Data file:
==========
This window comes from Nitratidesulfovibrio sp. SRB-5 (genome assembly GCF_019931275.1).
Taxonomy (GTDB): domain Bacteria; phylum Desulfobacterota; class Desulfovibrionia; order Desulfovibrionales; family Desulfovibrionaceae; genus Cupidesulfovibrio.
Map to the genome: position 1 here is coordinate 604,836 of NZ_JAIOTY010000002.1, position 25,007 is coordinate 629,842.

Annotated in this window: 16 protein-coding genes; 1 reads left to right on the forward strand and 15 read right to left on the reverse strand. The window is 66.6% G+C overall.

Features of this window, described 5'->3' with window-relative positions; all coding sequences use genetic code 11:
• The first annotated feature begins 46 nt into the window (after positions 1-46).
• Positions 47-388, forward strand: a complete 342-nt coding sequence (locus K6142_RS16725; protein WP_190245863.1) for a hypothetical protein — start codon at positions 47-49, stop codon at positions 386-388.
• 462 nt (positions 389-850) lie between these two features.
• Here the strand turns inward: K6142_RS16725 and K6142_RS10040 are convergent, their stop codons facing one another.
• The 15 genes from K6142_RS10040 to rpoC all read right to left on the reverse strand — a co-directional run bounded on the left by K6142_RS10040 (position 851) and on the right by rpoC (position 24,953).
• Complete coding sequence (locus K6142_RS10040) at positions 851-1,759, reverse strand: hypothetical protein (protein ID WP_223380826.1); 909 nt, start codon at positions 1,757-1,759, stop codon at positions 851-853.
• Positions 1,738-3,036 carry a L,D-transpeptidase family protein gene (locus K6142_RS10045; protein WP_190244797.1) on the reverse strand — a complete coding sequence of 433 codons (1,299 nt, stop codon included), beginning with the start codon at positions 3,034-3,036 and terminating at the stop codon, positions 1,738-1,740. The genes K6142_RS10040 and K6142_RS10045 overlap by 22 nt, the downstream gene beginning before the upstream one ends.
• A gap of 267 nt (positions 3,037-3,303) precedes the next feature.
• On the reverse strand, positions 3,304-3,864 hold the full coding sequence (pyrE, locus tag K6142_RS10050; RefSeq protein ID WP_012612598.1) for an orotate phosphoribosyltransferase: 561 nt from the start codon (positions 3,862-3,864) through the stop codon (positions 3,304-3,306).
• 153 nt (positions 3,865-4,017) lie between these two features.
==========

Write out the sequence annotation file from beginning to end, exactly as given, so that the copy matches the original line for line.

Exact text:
This window comes from Nitratidesulfovibrio sp. SRB-5 (genome assembly GCF_019931275.1).
Taxonomy (GTDB): domain Bacteria; phylum Desulfobacterota; class Desulfovibrionia; order Desulfovibrionales; family Desulfovibrionaceae; genus Cupidesulfovibrio.
Map to the genome: position 1 here is coordinate 604,836 of NZ_JAIOTY010000002.1, position 25,007 is coordinate 629,842.

Annotated in this window: 16 protein-coding genes; 1 reads left to right on the forward strand and 15 read right to left on the reverse strand. The window is 66.6% G+C overall.

Features of this window, described 5'->3' with window-relative positions; all coding sequences use genetic code 11:
• The first annotated feature begins 46 nt into the window (after positions 1-46).
• Positions 47-388, forward strand: a complete 342-nt coding sequence (locus K6142_RS16725; protein WP_190245863.1) for a hypothetical protein — start codon at positions 47-49, stop codon at positions 386-388.
• 462 nt (positions 389-850) lie between these two features.
• Here the strand turns inward: K6142_RS16725 and K6142_RS10040 are convergent, their stop codons facing one another.
• The 15 genes from K6142_RS10040 to rpoC all read right to left on the reverse strand — a co-directional run bounded on the left by K6142_RS10040 (position 851) and on the right by rpoC (position 24,953).
• Complete coding sequence (locus K6142_RS10040) at positions 851-1,759, reverse strand: hypothetical protein (protein ID WP_223380826.1); 909 nt, start codon at positions 1,757-1,759, stop codon at positions 851-853.
• Positions 1,738-3,036 carry a L,D-transpeptidase family protein gene (locus K6142_RS10045; protein WP_190244797.1) on the reverse strand — a complete coding sequence of 433 codons (1,299 nt, stop codon included), beginning with the start codon at positions 3,034-3,036 and terminating at the stop codon, positions 1,738-1,740. The genes K6142_RS10040 and K6142_RS10045 overlap by 22 nt, the downstream gene beginning before the upstream one ends.
• A gap of 267 nt (positions 3,037-3,303) precedes the next feature.
• On the reverse strand, positions 3,304-3,864 hold the full coding sequence (pyrE, locus tag K6142_RS10050; RefSeq protein ID WP_012612598.1) for an orotate phosphoribosyltransferase: 561 nt from the start codon (positions 3,862-3,864) through the stop codon (positions 3,304-3,306).
• 153 nt (positions 3,865-4,017) lie between these two features.